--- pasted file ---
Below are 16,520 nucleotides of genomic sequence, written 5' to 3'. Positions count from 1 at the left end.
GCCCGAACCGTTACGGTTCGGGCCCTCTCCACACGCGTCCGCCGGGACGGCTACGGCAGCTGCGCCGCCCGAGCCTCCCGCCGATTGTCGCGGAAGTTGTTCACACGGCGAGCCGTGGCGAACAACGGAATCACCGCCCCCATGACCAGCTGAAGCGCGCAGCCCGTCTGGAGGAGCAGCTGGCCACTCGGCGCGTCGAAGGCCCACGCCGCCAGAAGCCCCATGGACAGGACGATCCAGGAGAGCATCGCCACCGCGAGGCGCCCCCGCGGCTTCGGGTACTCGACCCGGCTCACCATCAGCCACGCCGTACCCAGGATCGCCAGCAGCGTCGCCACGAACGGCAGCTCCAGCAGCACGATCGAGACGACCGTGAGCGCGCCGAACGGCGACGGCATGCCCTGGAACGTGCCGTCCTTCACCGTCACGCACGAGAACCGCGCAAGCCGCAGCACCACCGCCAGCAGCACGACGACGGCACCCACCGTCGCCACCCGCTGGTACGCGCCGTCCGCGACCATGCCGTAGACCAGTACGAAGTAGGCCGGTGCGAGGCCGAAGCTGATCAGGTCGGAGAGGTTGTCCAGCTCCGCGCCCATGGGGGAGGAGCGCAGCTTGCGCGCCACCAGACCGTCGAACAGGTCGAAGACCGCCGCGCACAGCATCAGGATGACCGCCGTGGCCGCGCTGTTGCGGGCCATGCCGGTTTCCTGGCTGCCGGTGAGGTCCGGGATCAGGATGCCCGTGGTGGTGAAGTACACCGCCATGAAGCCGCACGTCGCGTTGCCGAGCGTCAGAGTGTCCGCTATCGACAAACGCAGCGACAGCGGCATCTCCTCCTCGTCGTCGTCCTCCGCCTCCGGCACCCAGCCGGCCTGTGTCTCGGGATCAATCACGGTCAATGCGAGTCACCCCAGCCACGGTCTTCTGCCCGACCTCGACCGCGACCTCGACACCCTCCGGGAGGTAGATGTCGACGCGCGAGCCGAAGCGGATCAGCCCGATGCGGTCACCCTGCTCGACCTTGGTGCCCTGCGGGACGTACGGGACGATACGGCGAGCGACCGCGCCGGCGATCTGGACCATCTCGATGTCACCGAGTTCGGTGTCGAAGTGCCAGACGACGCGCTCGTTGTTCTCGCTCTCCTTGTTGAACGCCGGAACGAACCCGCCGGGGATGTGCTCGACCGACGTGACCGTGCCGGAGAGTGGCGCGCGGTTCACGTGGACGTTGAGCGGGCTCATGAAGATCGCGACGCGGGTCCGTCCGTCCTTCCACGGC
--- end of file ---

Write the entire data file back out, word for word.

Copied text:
Below are 16,520 nucleotides of genomic sequence, written 5' to 3'. Positions count from 1 at the left end.
GCCCGAACCGTTACGGTTCGGGCCCTCTCCACACGCGTCCGCCGGGACGGCTACGGCAGCTGCGCCGCCCGAGCCTCCCGCCGATTGTCGCGGAAGTTGTTCACACGGCGAGCCGTGGCGAACAACGGAATCACCGCCCCCATGACCAGCTGAAGCGCGCAGCCCGTCTGGAGGAGCAGCTGGCCACTCGGCGCGTCGAAGGCCCACGCCGCCAGAAGCCCCATGGACAGGACGATCCAGGAGAGCATCGCCACCGCGAGGCGCCCCCGCGGCTTCGGGTACTCGACCCGGCTCACCATCAGCCACGCCGTACCCAGGATCGCCAGCAGCGTCGCCACGAACGGCAGCTCCAGCAGCACGATCGAGACGACCGTGAGCGCGCCGAACGGCGACGGCATGCCCTGGAACGTGCCGTCCTTCACCGTCACGCACGAGAACCGCGCAAGCCGCAGCACCACCGCCAGCAGCACGACGACGGCACCCACCGTCGCCACCCGCTGGTACGCGCCGTCCGCGACCATGCCGTAGACCAGTACGAAGTAGGCCGGTGCGAGGCCGAAGCTGATCAGGTCGGAGAGGTTGTCCAGCTCCGCGCCCATGGGGGAGGAGCGCAGCTTGCGCGCCACCAGACCGTCGAACAGGTCGAAGACCGCCGCGCACAGCATCAGGATGACCGCCGTGGCCGCGCTGTTGCGGGCCATGCCGGTTTCCTGGCTGCCGGTGAGGTCCGGGATCAGGATGCCCGTGGTGGTGAAGTACACCGCCATGAAGCCGCACGTCGCGTTGCCGAGCGTCAGAGTGTCCGCTATCGACAAACGCAGCGACAGCGGCATCTCCTCCTCGTCGTCGTCCTCCGCCTCCGGCACCCAGCCGGCCTGTGTCTCGGGATCAATCACGGTCAATGCGAGTCACCCCAGCCACGGTCTTCTGCCCGACCTCGACCGCGACCTCGACACCCTCCGGGAGGTAGATGTCGACGCGCGAGCCGAAGCGGATCAGCCCGATGCGGTCACCCTGCTCGACCTTGGTGCCCTGCGGGACGTACGGGACGATACGGCGAGCGACCGCGCCGGCGATCTGGACCATCTCGATGTCACCGAGTTCGGTGTCGAAGTGCCAGACGACGCGCTCGTTGTTCTCGCTCTCCTTGTTGAACGCCGGAACGAACCCGCCGGGGATGTGCTCGACCGACGTGACCGTGCCGGAGAGTGGCGCGCGGTTCACGTGGACGTTGAGCGGGCTCATGAAGATCGCGACGCGGGTCCGTCCGTCCTTCCACGGC